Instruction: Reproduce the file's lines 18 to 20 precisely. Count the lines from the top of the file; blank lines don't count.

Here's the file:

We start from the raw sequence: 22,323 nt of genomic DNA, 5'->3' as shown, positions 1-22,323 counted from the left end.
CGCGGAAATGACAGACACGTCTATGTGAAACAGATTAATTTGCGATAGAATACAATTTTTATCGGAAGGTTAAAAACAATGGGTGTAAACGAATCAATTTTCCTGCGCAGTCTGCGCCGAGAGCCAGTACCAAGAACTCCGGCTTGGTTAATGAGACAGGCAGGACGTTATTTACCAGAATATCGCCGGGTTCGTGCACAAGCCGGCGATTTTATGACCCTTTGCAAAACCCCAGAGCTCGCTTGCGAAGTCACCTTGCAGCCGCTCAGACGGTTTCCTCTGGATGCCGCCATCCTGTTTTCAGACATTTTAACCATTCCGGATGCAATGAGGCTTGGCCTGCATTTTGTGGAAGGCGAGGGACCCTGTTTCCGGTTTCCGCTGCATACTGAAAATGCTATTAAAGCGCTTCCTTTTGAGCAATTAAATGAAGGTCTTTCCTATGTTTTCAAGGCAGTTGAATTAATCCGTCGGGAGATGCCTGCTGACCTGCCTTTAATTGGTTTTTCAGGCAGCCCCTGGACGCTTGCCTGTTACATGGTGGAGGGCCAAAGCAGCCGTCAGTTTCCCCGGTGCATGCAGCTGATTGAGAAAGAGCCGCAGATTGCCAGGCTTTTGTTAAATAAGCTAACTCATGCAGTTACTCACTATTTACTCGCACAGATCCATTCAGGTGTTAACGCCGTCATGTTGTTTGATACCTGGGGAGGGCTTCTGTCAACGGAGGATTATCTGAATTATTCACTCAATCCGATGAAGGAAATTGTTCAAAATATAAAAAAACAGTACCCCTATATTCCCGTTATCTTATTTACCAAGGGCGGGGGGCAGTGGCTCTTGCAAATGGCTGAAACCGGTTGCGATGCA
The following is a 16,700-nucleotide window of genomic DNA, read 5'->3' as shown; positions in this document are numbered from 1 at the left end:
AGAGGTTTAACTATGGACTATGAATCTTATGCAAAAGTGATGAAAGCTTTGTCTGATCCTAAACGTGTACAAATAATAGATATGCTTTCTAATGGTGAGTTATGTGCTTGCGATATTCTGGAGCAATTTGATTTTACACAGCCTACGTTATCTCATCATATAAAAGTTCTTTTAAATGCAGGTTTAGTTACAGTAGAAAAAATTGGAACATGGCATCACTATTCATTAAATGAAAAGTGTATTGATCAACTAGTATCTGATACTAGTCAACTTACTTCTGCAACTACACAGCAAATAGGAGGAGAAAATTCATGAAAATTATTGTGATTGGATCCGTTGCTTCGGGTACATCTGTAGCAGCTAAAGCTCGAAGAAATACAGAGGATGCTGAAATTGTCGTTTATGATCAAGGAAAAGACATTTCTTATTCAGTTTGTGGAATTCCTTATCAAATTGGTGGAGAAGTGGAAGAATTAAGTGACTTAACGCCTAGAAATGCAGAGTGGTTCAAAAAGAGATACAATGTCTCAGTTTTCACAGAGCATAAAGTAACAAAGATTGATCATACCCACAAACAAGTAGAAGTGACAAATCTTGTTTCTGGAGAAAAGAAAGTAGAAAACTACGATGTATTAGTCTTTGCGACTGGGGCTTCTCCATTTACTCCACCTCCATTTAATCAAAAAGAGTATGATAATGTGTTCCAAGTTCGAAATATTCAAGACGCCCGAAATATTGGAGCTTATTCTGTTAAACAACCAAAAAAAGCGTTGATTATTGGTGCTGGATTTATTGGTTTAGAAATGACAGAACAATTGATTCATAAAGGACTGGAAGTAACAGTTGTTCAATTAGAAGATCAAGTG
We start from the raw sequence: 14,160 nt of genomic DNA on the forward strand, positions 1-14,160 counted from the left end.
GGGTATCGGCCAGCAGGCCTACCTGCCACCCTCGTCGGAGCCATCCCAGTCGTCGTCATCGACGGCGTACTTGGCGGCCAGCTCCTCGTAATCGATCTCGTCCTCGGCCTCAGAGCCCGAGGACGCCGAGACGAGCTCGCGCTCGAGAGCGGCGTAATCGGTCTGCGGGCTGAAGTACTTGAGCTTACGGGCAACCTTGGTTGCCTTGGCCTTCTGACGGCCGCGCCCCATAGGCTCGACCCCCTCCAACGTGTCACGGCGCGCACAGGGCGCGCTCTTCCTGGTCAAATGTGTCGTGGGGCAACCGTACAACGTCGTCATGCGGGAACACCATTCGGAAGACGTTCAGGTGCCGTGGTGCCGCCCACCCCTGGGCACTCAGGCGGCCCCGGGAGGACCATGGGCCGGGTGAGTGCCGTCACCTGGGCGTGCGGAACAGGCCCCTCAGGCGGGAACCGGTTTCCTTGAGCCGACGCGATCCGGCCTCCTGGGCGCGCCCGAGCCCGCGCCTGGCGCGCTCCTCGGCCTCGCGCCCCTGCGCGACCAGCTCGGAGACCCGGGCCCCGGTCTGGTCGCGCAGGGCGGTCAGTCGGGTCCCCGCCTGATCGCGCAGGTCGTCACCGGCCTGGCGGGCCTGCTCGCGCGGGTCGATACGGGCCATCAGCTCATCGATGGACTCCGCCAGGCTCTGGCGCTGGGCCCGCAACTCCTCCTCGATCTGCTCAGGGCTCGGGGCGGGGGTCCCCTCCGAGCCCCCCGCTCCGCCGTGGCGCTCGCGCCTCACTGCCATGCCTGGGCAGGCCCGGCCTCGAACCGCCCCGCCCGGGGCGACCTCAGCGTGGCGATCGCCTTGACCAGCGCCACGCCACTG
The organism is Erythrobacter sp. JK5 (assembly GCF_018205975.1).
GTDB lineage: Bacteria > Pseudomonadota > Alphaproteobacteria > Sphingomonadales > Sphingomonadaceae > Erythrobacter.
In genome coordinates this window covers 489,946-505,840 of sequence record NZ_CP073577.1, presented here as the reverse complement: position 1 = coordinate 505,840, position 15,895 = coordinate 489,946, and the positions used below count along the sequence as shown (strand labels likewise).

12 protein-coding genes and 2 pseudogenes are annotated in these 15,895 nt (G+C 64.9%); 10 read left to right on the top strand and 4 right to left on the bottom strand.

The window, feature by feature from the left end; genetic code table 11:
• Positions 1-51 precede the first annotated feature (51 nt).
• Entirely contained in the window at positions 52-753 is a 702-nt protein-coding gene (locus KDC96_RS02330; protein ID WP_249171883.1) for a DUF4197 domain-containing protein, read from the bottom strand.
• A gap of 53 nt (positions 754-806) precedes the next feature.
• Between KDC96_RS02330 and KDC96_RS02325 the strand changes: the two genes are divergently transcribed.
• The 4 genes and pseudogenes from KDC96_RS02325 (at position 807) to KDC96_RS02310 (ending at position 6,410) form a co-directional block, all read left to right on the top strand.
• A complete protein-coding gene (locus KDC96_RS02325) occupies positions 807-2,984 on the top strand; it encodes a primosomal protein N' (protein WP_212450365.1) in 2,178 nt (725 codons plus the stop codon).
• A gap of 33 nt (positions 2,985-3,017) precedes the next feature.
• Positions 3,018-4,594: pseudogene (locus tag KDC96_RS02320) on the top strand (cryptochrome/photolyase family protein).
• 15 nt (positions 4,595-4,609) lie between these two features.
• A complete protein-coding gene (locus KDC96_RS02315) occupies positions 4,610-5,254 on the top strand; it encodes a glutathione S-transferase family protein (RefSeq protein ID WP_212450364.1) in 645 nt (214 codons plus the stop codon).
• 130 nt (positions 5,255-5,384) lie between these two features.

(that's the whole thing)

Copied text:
• A gap of 33 nt (positions 2,985-3,017) precedes the next feature.
• Positions 3,018-4,594: pseudogene (locus tag KDC96_RS02320) on the top strand (cryptochrome/photolyase family protein).
• 15 nt (positions 4,595-4,609) lie between these two features.